• Why do vulnerabilities go unfixed?• No one at the organization understands or is responsible for maintaining the code.• Development group does not understand or respect the vulnerability.• Lack of budget to fix the issues.• Affected code is owned by an unresponsive third-party vendor.• Website will be decommissioned or replaced “soon.”• Risk of exploitation is accepted.• Solution conflicts with business use case.• Compliance does not require fixing the issue.• Feature enhancements are prioritized ahead of security fixes. © 2011 WhiteHat Security, Inc. 18
    • Testing Speed & Frequency Matters © 2011 WhiteHat Security, Inc. 19
    • Why Do Breaches (and vulnerabilities) Continue to Happen?I don’t think the answer is technical © 2011 WhiteHat Security, Inc. 20
    • The IT Budget GameAsk the CFO where the business invests Applications Host Network Software, development, Servers, desktops, laptops, Routers, switches, network CRM, ERP, etc. etc. admins, etc. © 2011 WhiteHat Security, Inc. 21
    • Typical IT Budget Allocation Applications Host Network Software, development, Servers, desktops, laptops, Routers, switches, network CRM, ERP, etc. etc. admins, etc. © 2011 WhiteHat Security, Inc. 22
    • Ask the CISOSecurity investment to protect the IT assets Applications Host Network Vulnerability management, Firewalls, Network IDS, SSL, Software architecture, system config,patching, monitoring, etc. trainings,testing, etc. etc. © 2011 WhiteHat Security, Inc. 23
    • Typical IT Security Budget Applications Host Network Vulnerability management, Firewalls, Network IDS, SSL, Software architecture, system config,patching, monitoring, etc. trainings,testing, etc. etc. © 2011 WhiteHat Security, Inc. 24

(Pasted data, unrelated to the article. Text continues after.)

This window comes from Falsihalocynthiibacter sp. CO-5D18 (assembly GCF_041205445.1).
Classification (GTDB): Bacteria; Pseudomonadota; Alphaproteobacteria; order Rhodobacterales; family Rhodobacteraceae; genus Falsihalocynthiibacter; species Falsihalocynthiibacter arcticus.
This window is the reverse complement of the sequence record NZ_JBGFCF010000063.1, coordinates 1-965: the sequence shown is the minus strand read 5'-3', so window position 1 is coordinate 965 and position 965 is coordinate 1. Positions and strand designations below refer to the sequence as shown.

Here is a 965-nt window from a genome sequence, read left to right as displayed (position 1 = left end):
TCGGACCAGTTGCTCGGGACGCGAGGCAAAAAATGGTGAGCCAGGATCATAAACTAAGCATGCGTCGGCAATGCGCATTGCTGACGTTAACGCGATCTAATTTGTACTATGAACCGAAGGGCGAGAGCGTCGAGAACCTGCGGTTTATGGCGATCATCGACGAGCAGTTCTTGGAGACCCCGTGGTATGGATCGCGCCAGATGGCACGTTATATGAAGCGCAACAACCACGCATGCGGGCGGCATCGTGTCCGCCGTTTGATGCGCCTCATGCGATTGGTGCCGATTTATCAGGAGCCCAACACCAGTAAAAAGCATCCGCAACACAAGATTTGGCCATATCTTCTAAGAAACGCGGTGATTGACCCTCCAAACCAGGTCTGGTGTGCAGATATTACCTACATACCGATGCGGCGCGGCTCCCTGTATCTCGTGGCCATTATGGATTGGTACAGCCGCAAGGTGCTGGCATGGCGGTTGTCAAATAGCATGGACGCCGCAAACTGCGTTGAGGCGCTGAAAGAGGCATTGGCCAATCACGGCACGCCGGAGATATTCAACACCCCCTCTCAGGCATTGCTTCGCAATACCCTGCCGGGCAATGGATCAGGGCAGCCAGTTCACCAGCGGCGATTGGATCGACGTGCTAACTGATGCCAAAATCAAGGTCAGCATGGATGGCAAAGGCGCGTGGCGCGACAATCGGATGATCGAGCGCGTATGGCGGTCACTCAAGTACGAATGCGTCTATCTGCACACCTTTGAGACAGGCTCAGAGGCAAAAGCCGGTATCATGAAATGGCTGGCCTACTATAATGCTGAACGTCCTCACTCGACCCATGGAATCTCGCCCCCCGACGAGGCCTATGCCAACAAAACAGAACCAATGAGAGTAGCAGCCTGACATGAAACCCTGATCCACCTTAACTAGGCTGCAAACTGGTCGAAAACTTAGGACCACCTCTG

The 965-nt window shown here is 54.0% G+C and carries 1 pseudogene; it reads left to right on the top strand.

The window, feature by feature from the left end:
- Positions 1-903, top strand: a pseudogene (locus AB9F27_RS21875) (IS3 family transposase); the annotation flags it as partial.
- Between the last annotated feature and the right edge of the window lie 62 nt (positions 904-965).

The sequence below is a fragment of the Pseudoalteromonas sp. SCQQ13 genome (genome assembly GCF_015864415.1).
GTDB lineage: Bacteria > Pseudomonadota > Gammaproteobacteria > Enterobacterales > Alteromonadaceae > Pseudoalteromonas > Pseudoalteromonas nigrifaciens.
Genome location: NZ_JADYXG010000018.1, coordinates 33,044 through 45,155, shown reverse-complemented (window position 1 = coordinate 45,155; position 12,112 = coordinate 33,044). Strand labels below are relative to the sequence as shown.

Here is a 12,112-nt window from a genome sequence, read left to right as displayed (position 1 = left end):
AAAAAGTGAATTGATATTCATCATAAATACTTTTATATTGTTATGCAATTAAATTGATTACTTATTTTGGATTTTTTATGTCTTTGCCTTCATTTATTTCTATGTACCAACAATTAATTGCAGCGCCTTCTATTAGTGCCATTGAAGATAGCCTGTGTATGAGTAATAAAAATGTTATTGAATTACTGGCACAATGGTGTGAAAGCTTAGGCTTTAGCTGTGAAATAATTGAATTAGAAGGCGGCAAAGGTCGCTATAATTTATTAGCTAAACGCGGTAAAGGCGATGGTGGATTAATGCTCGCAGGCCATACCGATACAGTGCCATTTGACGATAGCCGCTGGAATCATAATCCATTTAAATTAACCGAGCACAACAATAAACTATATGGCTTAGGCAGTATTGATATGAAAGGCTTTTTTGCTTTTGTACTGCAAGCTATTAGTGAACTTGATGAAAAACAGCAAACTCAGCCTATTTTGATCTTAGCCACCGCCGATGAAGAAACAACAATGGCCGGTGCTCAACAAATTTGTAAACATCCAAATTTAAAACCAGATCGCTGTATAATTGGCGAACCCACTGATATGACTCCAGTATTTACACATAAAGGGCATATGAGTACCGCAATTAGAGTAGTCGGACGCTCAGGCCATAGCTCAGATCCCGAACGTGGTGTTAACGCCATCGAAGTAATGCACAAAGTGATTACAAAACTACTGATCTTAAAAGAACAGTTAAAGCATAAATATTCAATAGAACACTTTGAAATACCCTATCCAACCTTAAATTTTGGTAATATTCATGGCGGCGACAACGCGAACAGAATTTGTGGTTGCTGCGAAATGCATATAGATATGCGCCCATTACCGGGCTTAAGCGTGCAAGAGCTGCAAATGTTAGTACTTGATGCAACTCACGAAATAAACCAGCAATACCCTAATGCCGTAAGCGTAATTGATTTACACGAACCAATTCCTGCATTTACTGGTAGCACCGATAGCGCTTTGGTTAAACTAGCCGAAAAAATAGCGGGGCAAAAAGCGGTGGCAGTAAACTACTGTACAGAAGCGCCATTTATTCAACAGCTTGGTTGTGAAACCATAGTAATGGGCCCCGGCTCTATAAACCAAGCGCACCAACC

• Budget PrioritizationThe biggest line item in [non-security] spendingSHOULD match the biggest line item in security. IT IT Security 1 3Applications 2 2 Host 3 1 Network © 2011 WhiteHat Security, Inc. 25
    • Empirical Data Survey [2010] of IT pros and C-level executives from 450 Fortune 1000 companies (FishNet Security)... “Nearly 70% [of those surveyed] say mobile computing is the biggest threat to security today, closely followed by social networks (68%), and cloud computing platforms (35%). Around 65% rank mobile computing the top threat in the next two years, and 62% say cloud computing will be the biggest threat, bumping social networks." The report goes on to say... “45% say firewalls are their priority security purchase, followed by antivirus (39%), and authentication (31%) and anti-malware tools (31%)."http://www.darkreading.com/security-services/167801101/security/perimeter-security/227300116/index.html © 2011 WhiteHat Security, Inc. 26
    • Big Picture“Market-sizing estimates for network security rangeanywhere from $5-8bn, whereas our calculation for theaggregate application security market is about $444m.Despite the spending boost on application securitymandated by the Payment Card Industry Data SecurityStandards (PCI-DSS), it’s still not commensurate with thedemonstrated level of risk.”The Application Security Spectrum (The 451 Group) “...we expect this revenue will grow at a CAGR of 23% to reach $1bn by 2014.” © 2011 WhiteHat Security, Inc. 27
    • Difficult Choices1) Reallocate resources away from firewalls, IDS, anti- virus, etc. towards application security.2) Justify brand-new application security spending.3) Keep the status quo -- breaches continue and get worse. Security is optional, but then again, so is survival. © 2011 WhiteHat Security, Inc. 28
    • Thank You! Blog: http://blog.whitehatsec.com/ Twitter: http://twitter.com/jeremiahg Email: jeremiah@whitehatsec.com © 2011 WhiteHat Security, Inc. 29